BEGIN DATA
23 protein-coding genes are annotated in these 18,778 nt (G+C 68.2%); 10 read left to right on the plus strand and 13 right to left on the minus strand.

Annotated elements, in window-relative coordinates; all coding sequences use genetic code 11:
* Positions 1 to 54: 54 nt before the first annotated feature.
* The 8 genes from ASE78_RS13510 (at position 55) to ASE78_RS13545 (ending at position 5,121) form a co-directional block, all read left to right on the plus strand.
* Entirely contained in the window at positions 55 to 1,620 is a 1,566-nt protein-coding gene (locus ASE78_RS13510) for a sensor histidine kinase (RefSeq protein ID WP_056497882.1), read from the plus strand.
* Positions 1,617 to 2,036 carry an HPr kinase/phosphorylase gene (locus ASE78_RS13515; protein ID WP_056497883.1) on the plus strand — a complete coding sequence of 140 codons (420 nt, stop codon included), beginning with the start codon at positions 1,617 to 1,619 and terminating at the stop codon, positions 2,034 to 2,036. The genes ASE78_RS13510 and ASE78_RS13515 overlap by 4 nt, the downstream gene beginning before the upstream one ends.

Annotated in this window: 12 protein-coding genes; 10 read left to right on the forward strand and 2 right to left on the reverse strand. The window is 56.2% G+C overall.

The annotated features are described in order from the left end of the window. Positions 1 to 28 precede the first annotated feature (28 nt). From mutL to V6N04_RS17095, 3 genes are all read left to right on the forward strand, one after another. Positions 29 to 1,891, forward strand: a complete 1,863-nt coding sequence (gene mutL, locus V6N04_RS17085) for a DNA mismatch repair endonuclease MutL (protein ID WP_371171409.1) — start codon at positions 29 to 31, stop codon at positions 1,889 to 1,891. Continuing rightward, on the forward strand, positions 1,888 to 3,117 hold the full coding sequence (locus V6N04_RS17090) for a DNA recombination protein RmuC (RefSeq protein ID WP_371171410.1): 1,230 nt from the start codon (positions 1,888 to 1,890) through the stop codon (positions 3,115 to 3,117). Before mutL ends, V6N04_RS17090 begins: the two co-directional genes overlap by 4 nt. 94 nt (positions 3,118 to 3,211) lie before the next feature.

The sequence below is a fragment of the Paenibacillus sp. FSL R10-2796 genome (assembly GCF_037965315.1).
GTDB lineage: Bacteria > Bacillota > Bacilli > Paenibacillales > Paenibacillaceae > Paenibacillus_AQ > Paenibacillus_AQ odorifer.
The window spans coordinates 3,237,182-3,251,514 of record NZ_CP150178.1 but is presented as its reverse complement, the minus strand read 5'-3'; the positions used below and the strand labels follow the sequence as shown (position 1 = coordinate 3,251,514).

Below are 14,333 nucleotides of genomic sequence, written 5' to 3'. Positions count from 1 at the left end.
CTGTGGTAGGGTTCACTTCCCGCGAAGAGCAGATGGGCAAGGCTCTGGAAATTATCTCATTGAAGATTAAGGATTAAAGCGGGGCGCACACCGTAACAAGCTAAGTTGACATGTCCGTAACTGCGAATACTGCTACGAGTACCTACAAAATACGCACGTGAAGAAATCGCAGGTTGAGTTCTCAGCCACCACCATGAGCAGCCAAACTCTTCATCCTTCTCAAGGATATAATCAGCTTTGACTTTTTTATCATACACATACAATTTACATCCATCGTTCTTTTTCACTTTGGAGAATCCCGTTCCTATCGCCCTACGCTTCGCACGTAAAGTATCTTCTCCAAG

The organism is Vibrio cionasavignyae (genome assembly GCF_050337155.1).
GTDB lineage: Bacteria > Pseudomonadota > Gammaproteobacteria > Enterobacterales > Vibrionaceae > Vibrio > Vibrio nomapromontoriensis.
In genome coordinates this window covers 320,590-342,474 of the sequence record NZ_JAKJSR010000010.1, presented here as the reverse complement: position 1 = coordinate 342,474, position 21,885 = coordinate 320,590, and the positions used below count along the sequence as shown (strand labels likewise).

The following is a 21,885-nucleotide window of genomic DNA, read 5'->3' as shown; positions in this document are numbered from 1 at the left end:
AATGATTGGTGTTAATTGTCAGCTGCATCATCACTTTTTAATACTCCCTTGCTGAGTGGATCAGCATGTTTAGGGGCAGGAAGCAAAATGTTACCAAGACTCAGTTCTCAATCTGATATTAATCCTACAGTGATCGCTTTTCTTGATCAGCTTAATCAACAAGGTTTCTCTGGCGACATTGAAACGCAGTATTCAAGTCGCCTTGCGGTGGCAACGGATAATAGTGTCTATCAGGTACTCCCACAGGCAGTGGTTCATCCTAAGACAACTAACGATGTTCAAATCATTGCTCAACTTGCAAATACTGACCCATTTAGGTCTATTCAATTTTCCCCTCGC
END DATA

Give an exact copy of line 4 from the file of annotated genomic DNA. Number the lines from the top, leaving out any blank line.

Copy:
* The 8 genes from ASE78_RS13510 (at position 55) to ASE78_RS13545 (ending at position 5,121) form a co-directional block, all read left to right on the plus strand.